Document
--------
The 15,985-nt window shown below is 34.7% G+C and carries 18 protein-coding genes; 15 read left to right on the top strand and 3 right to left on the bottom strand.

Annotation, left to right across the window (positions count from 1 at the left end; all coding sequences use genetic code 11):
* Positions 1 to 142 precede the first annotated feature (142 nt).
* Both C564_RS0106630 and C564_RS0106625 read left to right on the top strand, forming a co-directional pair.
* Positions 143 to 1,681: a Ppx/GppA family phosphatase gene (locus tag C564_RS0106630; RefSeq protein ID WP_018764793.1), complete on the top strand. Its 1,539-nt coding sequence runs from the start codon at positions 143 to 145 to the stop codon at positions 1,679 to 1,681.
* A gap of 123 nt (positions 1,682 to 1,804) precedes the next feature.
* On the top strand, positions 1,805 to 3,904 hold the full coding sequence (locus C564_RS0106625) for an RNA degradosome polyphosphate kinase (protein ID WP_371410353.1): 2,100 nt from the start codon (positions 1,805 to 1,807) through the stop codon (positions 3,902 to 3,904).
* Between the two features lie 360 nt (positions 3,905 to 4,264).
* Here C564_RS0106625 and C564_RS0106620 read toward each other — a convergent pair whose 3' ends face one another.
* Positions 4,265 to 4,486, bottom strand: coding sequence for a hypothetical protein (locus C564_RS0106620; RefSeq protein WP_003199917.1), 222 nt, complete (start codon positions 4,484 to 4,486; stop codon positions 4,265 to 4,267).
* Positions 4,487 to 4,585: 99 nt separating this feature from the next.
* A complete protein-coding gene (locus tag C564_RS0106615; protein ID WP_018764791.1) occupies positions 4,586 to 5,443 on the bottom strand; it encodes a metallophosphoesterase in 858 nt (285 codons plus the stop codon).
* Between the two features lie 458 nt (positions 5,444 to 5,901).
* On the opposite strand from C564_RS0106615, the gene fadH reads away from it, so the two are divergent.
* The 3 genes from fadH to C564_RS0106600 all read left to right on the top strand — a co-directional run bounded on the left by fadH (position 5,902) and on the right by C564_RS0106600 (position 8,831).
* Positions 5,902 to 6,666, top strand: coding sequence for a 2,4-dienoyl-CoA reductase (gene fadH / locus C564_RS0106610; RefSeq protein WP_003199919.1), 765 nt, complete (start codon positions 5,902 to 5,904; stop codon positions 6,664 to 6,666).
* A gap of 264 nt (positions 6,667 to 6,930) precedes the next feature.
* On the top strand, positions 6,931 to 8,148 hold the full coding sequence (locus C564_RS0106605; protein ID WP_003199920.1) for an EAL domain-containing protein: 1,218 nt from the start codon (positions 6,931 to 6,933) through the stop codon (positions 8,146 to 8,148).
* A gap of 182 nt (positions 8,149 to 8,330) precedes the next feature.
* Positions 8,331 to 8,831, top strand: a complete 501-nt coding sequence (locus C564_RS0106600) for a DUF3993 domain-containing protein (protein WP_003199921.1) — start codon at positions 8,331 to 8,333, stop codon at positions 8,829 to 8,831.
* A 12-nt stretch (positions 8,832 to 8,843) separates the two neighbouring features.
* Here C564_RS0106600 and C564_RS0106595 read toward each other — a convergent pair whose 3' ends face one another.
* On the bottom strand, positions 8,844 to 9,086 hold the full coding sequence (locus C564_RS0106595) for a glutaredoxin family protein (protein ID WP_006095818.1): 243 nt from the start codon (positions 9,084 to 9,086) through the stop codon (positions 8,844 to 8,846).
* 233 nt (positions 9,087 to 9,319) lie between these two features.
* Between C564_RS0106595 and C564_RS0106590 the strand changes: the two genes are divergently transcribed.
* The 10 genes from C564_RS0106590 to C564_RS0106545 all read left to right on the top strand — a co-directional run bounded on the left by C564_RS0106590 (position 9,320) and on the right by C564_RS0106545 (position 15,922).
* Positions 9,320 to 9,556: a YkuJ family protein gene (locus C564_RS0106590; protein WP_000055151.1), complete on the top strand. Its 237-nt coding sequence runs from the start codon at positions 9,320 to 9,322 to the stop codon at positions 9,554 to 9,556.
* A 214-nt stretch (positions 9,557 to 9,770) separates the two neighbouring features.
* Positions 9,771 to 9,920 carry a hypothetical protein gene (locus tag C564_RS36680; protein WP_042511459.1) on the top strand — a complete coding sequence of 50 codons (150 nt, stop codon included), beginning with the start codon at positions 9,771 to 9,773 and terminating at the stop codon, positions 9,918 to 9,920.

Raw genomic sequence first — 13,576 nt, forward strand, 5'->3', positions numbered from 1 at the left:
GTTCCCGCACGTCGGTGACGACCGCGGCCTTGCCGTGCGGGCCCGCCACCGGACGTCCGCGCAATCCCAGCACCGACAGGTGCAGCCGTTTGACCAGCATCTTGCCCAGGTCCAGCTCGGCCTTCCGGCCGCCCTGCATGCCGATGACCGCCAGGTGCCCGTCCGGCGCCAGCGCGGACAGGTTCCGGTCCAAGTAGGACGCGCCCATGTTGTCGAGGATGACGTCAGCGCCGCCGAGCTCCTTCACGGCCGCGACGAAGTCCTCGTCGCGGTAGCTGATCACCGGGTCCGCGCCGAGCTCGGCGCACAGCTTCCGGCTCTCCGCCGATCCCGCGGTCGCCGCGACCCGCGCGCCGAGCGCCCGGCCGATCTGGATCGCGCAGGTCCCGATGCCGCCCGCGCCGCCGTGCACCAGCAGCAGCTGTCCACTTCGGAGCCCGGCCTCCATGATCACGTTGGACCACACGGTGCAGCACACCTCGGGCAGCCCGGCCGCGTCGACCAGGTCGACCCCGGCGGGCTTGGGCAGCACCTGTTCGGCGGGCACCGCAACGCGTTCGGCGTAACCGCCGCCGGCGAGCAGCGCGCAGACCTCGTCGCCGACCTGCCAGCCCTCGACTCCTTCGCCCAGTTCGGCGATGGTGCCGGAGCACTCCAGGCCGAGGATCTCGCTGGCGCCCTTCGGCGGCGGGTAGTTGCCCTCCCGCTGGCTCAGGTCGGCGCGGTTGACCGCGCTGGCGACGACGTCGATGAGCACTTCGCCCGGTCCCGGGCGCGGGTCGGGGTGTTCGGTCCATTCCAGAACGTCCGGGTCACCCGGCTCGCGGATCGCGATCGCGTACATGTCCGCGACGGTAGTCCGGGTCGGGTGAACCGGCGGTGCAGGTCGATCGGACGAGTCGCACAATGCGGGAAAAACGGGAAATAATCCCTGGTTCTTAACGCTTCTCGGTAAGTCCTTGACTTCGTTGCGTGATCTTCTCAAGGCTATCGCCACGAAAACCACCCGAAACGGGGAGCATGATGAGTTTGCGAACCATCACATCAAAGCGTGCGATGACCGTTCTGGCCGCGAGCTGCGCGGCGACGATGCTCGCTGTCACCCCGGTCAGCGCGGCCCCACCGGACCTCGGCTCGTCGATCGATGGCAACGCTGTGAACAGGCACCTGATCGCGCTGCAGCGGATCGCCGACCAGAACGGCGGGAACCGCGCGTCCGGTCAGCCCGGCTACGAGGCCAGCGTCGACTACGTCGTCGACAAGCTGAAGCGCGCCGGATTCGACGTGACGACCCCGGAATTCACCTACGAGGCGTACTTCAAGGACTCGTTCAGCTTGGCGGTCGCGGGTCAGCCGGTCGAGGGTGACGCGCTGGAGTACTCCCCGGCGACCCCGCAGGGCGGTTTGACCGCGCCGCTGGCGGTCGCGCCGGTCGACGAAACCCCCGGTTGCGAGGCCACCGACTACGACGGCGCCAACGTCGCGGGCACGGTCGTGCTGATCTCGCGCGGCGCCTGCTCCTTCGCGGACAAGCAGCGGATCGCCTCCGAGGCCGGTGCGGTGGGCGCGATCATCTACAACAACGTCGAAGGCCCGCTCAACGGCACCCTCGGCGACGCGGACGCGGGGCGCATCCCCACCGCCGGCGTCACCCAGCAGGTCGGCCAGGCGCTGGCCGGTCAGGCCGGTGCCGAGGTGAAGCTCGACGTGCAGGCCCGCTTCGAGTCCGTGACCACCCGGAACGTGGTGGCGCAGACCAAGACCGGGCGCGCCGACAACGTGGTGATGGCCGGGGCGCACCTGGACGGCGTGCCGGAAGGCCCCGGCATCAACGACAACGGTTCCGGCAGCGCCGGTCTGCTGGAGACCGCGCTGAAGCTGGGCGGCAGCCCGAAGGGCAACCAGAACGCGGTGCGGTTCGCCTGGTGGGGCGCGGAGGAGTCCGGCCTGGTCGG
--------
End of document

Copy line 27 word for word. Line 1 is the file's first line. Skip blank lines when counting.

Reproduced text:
* Positions 9,320 to 9,556: a YkuJ family protein gene (locus C564_RS0106590; protein WP_000055151.1), complete on the top strand. Its 237-nt coding sequence runs from the start codon at positions 9,320 to 9,322 to the stop codon at positions 9,554 to 9,556.